Dawn’s Wellbeing Tips

The Back Takes the Strain

Back pain is awful. It’s very difficult to ignore – not that you should ignore it, because it’s there for a reason; it’s the body’s way of sending you messages: ‘something’s not right’; ‘I can’t carry on like this’; ‘change what you’re doing’. If your body could talk to you today, what would it want to tell you?

Listening to your body’s messages is one of the ways you can discover what you need for your own wellbeing. There is no doubt the back takes the strain, and when that strains becomes too much then our backs start to tell us.

Cause vs Symptom

When it comes to anything that makes us suffer, the most important thing I’ve learned is to look for the cause. Treat the cause, not the symptom if you really want lasting results.

When you take the example of back pain, which is a very common complaint, there are many reasons why people have this problem and those reasons are specific to the person. When you look at the cause, or causes, of your own pain, perhaps then you can see if you can help yourself at the level of that cause. So, knowing the specific cause is important if you’re going to apply an effective remedy.

How to find the cause

Listen to what your body is telling you. For your own physical comfort, and mental wellbeing, this is best done at the stage when your back is whispering subtle little hints: ‘I’m not comfortable’; ‘I need to relax’; ‘don’t rush me’. Trust your body to give tell you, and then trust yourself to hear the messages. You’ll notice you’re repeating the message in your speech: ‘I’m not comfortable’, ‘I need to relax’ etc. It’s best not to carry on to the stage where your body is screaming at you, because that’s an awful situation.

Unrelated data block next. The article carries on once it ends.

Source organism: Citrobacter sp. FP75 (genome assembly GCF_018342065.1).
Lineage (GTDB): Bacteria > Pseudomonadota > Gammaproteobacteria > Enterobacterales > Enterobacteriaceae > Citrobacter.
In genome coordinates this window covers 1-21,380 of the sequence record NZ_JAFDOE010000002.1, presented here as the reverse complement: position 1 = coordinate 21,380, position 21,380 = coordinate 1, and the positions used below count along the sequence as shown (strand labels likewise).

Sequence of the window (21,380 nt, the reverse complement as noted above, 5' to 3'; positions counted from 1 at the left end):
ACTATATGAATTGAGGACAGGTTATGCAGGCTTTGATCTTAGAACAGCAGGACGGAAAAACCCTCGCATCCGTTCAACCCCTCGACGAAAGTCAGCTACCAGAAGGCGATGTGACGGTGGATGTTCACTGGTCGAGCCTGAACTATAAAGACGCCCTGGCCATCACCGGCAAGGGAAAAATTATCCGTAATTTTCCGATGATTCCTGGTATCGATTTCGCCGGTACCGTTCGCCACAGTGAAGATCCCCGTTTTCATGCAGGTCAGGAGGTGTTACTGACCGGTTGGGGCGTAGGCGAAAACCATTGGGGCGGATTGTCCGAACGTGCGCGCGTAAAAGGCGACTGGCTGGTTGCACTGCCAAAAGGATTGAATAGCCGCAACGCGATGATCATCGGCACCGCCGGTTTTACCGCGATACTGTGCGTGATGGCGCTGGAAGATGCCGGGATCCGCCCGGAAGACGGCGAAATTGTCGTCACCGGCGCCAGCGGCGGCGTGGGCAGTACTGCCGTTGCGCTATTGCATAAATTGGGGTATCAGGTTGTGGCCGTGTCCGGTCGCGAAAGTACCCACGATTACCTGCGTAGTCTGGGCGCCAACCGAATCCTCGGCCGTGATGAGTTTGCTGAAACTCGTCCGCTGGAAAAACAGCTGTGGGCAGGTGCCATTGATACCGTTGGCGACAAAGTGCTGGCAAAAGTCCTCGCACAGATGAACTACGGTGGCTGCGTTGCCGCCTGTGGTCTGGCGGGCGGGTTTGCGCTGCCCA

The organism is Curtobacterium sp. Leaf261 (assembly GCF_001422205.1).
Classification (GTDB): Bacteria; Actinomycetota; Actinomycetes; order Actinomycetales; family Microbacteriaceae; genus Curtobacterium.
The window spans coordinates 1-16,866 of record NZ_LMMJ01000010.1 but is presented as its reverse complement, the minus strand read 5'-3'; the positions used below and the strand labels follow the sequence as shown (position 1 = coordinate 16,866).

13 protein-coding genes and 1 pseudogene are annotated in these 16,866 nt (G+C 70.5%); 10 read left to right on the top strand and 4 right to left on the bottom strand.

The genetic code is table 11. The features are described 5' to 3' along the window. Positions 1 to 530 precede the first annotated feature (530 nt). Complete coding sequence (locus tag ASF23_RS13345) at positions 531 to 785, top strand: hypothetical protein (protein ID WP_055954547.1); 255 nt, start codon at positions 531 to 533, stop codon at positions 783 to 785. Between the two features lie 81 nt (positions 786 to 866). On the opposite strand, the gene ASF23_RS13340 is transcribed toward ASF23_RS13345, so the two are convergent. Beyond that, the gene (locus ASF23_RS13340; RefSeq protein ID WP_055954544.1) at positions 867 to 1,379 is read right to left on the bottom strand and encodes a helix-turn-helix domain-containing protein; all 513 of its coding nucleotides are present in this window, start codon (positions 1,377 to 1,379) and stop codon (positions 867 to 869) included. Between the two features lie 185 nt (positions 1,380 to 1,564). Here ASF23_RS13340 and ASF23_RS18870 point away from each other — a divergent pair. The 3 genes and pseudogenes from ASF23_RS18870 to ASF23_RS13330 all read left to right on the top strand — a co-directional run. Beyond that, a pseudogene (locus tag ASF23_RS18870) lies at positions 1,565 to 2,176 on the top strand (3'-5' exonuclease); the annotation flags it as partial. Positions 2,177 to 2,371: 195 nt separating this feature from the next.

Be holistic in your approach. Holistic medicine is concerned with treating the causes. In medical terms the holistic approach is treating the whole body, as well as the whole person, and taking into account mental and social influences.

Physical causes

  • Carrying too much load, leading to strain
  • Repeated movements that irritate muscles or inflame discs
  • Wrong or inconsiderate use
  • Trauma

Psychological causes

  • Mental stress and emotional stress lead to tension, causing muscles to tighten and become painful
  • Feeling burdened. Carrying a heavy load again
  • Circle of worry. You have back pain and you become anxious about your back pain.

A question: What makes you tense? Or who?

Finding the Remedy

The remedy is usually to do with improving your self-care: doing something helpful that’s nourishing, nurturing, kind, considerate, loving.

As a guide, when you can be specific on the cause, you can tweak things to change your whole life. This is part of your remedy. For example, your back is painful because:

  • You’re doing too much. Remedy: do a bit less
  • You’re rushing yourself, or feeling rushed by others.  Your remedy might just be to slow down, and go at your pace
  • You feel as if you’re stuck. So, start to move again.
  • You care, all the time, for others. Do you care as much for yourself?

I know it also goes deeper than this. Sometimes it takes time to realise what you need for your own wellbeing. You might feel it’s difficult to give yourself what you need. Making a small change makes a difference. I’m a believer in the right action at the right time: it might be difficult to change now, but the time will come. And anything can get better.

I also want to say that there is a place for the medical drug approach; you might need to take a painkiller or anti-inflammatories. Or, you might want to use the holistic approach and include medications. Guidance is available from health professionals, and it’s good to talk to with your doctor about your options. But, don’t let taking medications stop you from helping yourself, or listening to your body and finding your own answers.

Your back and self-care

Self-care requires a level of self-worth; and you’re definitely worth that. The body would always prefer you paid attention to your wellbeing and that you look after yourself. Your back’s not trying to annoy you when it moans or shouts at you; it’s sending you messages for the sake of your wellbeing. It has a vested interest in your wellbeing, so please don’t moan or shout back at it.

At the heart of wellbeing is the determination to take care of yourself. When your back takes the strain, it’s telling you to take care. The best thing you can do is to take care of yourself.

4th June 2020

Well-being in Unfamiliar Times